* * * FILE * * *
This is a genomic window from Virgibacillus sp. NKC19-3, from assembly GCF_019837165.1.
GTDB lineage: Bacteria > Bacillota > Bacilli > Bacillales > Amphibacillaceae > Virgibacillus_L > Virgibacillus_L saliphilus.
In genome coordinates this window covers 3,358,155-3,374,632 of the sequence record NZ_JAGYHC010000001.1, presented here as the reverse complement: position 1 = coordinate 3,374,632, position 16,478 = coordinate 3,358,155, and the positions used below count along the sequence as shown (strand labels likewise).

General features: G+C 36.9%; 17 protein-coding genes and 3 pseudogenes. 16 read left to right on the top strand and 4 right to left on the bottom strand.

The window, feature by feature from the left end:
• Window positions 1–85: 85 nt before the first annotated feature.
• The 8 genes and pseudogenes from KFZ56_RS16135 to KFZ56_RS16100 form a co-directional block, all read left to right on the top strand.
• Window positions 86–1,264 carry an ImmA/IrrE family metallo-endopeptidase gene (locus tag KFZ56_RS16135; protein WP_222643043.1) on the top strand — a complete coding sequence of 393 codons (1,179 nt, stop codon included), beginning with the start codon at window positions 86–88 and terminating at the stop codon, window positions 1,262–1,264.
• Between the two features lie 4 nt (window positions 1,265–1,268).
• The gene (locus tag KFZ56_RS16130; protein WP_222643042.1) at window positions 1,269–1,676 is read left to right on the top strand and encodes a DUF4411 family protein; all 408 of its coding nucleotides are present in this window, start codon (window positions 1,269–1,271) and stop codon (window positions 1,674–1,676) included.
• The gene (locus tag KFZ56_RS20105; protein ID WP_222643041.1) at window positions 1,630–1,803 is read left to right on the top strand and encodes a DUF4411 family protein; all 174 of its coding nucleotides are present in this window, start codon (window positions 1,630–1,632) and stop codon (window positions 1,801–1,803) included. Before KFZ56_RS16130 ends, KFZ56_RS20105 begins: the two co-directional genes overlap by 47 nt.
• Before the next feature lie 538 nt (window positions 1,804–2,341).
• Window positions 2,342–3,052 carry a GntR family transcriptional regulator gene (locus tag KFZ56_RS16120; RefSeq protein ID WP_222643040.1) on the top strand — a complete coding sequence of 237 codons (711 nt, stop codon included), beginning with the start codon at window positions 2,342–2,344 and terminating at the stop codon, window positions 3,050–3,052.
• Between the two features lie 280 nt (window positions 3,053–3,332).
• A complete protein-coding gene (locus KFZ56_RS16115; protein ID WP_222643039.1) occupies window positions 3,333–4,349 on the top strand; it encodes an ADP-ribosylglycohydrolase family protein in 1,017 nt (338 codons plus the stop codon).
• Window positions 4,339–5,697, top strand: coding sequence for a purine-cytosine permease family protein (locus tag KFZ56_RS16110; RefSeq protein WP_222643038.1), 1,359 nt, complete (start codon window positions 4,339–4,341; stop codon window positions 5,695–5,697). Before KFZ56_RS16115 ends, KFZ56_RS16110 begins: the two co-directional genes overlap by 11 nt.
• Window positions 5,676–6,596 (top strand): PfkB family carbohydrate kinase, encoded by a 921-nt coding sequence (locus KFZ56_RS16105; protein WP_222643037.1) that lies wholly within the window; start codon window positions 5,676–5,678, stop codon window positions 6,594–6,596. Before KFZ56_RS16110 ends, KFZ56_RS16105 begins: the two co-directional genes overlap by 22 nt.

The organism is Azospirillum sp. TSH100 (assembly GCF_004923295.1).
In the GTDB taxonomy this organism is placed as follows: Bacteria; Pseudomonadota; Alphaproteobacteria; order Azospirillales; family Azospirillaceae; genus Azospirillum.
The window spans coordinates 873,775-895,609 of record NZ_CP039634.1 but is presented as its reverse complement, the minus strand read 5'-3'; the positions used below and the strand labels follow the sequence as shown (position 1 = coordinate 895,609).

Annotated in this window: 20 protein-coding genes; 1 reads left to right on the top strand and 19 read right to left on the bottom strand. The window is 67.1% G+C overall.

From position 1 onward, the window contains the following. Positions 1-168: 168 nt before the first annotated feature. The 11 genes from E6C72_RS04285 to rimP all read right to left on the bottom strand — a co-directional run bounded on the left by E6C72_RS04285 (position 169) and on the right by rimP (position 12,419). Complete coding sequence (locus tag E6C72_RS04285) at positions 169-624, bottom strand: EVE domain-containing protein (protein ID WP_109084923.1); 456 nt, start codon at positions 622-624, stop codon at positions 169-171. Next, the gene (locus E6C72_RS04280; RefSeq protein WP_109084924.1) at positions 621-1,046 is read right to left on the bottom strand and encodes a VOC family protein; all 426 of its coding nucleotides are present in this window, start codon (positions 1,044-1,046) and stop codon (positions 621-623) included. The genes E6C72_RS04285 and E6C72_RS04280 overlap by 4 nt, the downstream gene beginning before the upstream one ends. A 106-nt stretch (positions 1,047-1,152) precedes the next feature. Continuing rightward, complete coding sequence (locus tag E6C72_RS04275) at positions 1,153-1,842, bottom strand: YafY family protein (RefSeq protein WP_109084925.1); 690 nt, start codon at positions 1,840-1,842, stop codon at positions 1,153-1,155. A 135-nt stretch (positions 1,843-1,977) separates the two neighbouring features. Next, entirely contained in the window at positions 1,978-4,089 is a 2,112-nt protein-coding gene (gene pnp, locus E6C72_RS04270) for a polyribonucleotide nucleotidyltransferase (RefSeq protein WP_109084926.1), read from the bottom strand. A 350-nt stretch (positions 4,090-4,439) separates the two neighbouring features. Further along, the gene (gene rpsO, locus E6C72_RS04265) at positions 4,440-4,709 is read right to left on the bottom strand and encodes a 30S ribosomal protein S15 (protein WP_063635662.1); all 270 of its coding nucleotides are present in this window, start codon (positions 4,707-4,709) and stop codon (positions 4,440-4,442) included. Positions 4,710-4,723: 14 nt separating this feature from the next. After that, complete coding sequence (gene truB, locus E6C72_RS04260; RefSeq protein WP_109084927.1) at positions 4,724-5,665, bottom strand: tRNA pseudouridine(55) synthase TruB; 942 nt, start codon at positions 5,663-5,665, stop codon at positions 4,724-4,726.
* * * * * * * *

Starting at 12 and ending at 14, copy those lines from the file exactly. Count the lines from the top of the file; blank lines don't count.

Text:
• Before the next feature lie 538 nt (window positions 1,804–2,341).
• Window positions 2,342–3,052 carry a GntR family transcriptional regulator gene (locus tag KFZ56_RS16120; RefSeq protein ID WP_222643040.1) on the top strand — a complete coding sequence of 237 codons (711 nt, stop codon included), beginning with the start codon at window positions 2,342–2,344 and terminating at the stop codon, window positions 3,050–3,052.
• Between the two features lie 280 nt (window positions 3,053–3,332).